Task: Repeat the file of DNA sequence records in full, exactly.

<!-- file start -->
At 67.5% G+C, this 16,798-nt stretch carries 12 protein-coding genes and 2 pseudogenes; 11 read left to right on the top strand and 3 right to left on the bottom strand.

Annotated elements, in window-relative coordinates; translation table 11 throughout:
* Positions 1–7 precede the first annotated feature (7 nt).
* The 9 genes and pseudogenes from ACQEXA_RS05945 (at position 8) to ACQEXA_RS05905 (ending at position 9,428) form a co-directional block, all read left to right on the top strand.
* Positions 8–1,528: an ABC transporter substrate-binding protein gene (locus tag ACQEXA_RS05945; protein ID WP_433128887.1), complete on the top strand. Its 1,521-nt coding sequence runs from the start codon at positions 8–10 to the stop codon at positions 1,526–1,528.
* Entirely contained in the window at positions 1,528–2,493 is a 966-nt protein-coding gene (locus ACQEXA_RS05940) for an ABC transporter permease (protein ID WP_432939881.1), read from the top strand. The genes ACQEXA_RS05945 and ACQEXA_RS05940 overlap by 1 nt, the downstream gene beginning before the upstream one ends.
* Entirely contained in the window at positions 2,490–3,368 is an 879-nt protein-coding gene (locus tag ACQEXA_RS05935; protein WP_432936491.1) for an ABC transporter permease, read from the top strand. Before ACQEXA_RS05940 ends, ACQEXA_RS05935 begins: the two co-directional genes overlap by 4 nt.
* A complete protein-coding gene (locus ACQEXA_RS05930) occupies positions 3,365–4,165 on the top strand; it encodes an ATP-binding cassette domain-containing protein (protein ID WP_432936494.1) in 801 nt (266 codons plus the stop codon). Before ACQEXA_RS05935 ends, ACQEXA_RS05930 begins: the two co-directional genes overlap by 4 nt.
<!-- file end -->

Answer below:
At 67.5% G+C, this 16,798-nt stretch carries 12 protein-coding genes and 2 pseudogenes; 11 read left to right on the top strand and 3 right to left on the bottom strand.

Annotated elements, in window-relative coordinates; translation table 11 throughout:
* Positions 1–7 precede the first annotated feature (7 nt).
* The 9 genes and pseudogenes from ACQEXA_RS05945 (at position 8) to ACQEXA_RS05905 (ending at position 9,428) form a co-directional block, all read left to right on the top strand.
* Positions 8–1,528: an ABC transporter substrate-binding protein gene (locus tag ACQEXA_RS05945; protein ID WP_433128887.1), complete on the top strand. Its 1,521-nt coding sequence runs from the start codon at positions 8–10 to the stop codon at positions 1,526–1,528.
* Entirely contained in the window at positions 1,528–2,493 is a 966-nt protein-coding gene (locus ACQEXA_RS05940) for an ABC transporter permease (protein ID WP_432939881.1), read from the top strand. The genes ACQEXA_RS05945 and ACQEXA_RS05940 overlap by 1 nt, the downstream gene beginning before the upstream one ends.
* Entirely contained in the window at positions 2,490–3,368 is an 879-nt protein-coding gene (locus tag ACQEXA_RS05935; protein WP_432936491.1) for an ABC transporter permease, read from the top strand. Before ACQEXA_RS05940 ends, ACQEXA_RS05935 begins: the two co-directional genes overlap by 4 nt.
* A complete protein-coding gene (locus ACQEXA_RS05930) occupies positions 3,365–4,165 on the top strand; it encodes an ATP-binding cassette domain-containing protein (protein ID WP_432936494.1) in 801 nt (266 codons plus the stop codon). Before ACQEXA_RS05935 ends, ACQEXA_RS05930 begins: the two co-directional genes overlap by 4 nt.